JEE Mains Previous Years Questions with Solutions

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1

AIEEE 2007

Charges are placed on the vertices of a square as shown. Let $\overrightarrow E$ be the electric field and $V$ the potential at the center. If the charges on $A$ and $B$ are interchanged with those on $D$ and $C$ respectively, then A
$\overrightarrow E$ changes, $V$ remains unchanged
B
$\overrightarrow E$ remains unchanged, $V$ changes
C
both $\overrightarrow E$ and $V$ change
D
$\overrightarrow E$ and $V$ remain unchanged

Explanation

As shown in the figure, the resultant electric fields before and after interchanging the charges will have the same magnitude, but opposite directions.

Also, the potential will be same in both cases as it is a scalar quantity. 2

AIEEE 2007

An electric charge ${10^{ - 3}}\,\,\mu \,C$ is placed at the origin $(0,0)$ of $X-Y$ co-ordinate system. Two points $A$ and $B$ are situated at $\left( {\sqrt 2 ,\sqrt 2 } \right)$ and $\left( {2,0} \right)$ respectively. The potential difference between the points $A$ and $B$ will be
A
$4.5$ volts
B
$9$ volts
C
zero
D
$2$ volts

Explanation The distance of point $A\left( {\sqrt 2 ,\sqrt 2 } \right)$ from the origin,

$OA = \left| {\overrightarrow {{r_1}} } \right|$

$= \sqrt {{{\left( {\sqrt 2 } \right)}^2} + {{\left( {\sqrt 2 } \right)}^2}}$

$= \sqrt 4 = 2$

The distance of point $B(2,0)$ from the origin,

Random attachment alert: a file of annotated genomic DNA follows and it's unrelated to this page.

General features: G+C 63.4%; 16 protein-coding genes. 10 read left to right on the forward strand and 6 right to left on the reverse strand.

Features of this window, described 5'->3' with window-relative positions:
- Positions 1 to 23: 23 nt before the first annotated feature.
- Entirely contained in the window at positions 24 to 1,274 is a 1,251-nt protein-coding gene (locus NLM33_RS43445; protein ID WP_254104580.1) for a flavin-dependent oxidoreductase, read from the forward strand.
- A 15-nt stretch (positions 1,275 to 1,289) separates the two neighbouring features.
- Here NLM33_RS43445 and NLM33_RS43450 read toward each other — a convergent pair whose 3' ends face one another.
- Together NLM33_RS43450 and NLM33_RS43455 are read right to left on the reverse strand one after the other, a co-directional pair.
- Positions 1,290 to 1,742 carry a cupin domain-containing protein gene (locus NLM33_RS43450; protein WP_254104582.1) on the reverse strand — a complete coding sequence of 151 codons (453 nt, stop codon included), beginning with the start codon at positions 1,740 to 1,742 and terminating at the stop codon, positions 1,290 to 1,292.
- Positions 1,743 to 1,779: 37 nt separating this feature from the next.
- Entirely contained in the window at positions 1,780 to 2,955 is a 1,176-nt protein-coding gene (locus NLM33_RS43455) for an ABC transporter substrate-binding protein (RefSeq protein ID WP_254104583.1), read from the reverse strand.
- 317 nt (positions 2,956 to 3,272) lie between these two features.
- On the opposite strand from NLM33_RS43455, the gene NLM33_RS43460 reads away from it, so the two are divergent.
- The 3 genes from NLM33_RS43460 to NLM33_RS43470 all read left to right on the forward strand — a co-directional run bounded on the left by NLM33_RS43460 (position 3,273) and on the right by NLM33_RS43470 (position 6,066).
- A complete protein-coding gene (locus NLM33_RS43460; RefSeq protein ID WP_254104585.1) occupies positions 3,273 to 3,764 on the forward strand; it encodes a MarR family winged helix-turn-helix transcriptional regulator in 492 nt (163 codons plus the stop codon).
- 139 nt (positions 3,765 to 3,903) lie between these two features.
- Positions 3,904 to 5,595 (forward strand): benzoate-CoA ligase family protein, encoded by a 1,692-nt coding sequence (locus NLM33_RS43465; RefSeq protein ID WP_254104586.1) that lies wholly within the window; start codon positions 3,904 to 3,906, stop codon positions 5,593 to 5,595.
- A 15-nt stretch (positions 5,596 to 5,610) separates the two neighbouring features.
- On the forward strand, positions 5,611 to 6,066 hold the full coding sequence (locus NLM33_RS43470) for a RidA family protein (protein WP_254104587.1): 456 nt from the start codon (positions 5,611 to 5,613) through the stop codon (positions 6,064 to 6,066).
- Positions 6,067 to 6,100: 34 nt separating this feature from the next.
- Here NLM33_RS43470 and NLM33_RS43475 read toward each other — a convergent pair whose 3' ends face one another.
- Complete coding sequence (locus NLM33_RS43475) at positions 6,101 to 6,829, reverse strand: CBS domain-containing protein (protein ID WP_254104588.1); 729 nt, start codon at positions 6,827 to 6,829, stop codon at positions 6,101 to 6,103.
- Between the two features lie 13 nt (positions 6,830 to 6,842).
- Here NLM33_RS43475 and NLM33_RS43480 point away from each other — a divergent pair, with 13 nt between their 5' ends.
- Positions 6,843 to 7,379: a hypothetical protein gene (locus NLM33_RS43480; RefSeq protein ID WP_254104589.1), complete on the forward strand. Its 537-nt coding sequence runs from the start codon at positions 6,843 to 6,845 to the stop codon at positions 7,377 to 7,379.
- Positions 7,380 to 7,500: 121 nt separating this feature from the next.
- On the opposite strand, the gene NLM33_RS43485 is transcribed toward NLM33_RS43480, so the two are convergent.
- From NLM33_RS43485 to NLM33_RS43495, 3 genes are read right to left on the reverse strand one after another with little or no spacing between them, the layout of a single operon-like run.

$OB = \left| {\overrightarrow {{r_2}} } \right| = \sqrt {{{\left( 2 \right)}^2} + {{\left( 0 \right)}^2}} = 2$ units.

Now, potential at $A,$ ${V_A} = {1 \over {4\pi { \in _0}}}.{Q \over {\left( {OA} \right)}}$

Potential at $B,$ ${V_B} = {1 \over {4\pi { \in _0}}}.{Q \over {\left( {Ob} \right)}}$

$\therefore$ Potential difference between the points $A$ and $B$ is zero.
3

AIEEE 2006

Two insulating plates are both uniformly charged in such a way that the potential difference between them is ${V_2} - {V_1} = 20\,V.$ (i.e., plate $2$ is at a higher potential). The plates are separated by $d=0.1$ $m$ and can be treated as infinitely large. An electron is released from rest on the inner surface of plate $1.$ What is its speed when it hits plate $2$?
$\left( {e = 1.6 \times {{10}^{ - 19}}\,C,\,\,{m_e} = 9.11 \times {{10}^{ - 31}}\,kg} \right)$ A
$2.65 \times {10^6}\,m/s$
B
$7.02 \times {10^{12}}\,m/s$
C
$1.87 \times {10^6}\,m/s$
D
$32 \times {10^{ - 19}}\,m/s$

Explanation

$eV = {1 \over 2}m{v^2}$

$\Rightarrow v = \sqrt {{{2ev} \over m}} = \sqrt {{{2 \times 1.6 \times {{10}^{ - 19}} \times 20} \over {9.31 \times {{10}^{ - 31}}}}}$

$= 2.65 \times {10^6}\,m/s$
4

AIEEE 2006

Two spherical conductors $A$ and $B$ of radii $1$ $mm$ and $2$ $mm$ are separated by a distance of $5$ $cm$ and are uniformly charged. If the spheres are connected by a conducting wire then in equilibrium condition, the ratio of the magnitude of the electric fields at the surfaces of spheres $A$ and $B$ is
A
$4:1$
B
$1:2$
C
$2:1$
D
$1:4$

Explanation After connection, ${V_1} = {V_2}$

$\Rightarrow K{{{Q_1}} \over {{r_1}}} = K{{{Q_2}} \over {{r^2}}}$

$\Rightarrow {{Q{}_1} \over {{r_1}}} = {{{Q_2}} \over {{r_2}}}$

The ratio of electric fields

${{{E_1}} \over {{E_2}}} = {{K{{{Q_1}} \over {r_1^2}}} \over {K{{{Q_2}} \over {r_2^2}}}} = {{{Q_1}} \over {r_1^2}} \times {{r_2^2} \over {{Q_2}}}$

$\Rightarrow {{{E_1}} \over {{E_2}}} = {{{r_1} \times r_2^2} \over {r_1^2 \times {r_2}}} \Rightarrow {{{E_1}} \over {{E_2}}} = {{{r_2}} \over {{r_1}}} = {2 \over 1}$

Since the distance between the spheres is large as compared to their diameters, the induced effects may be ignored.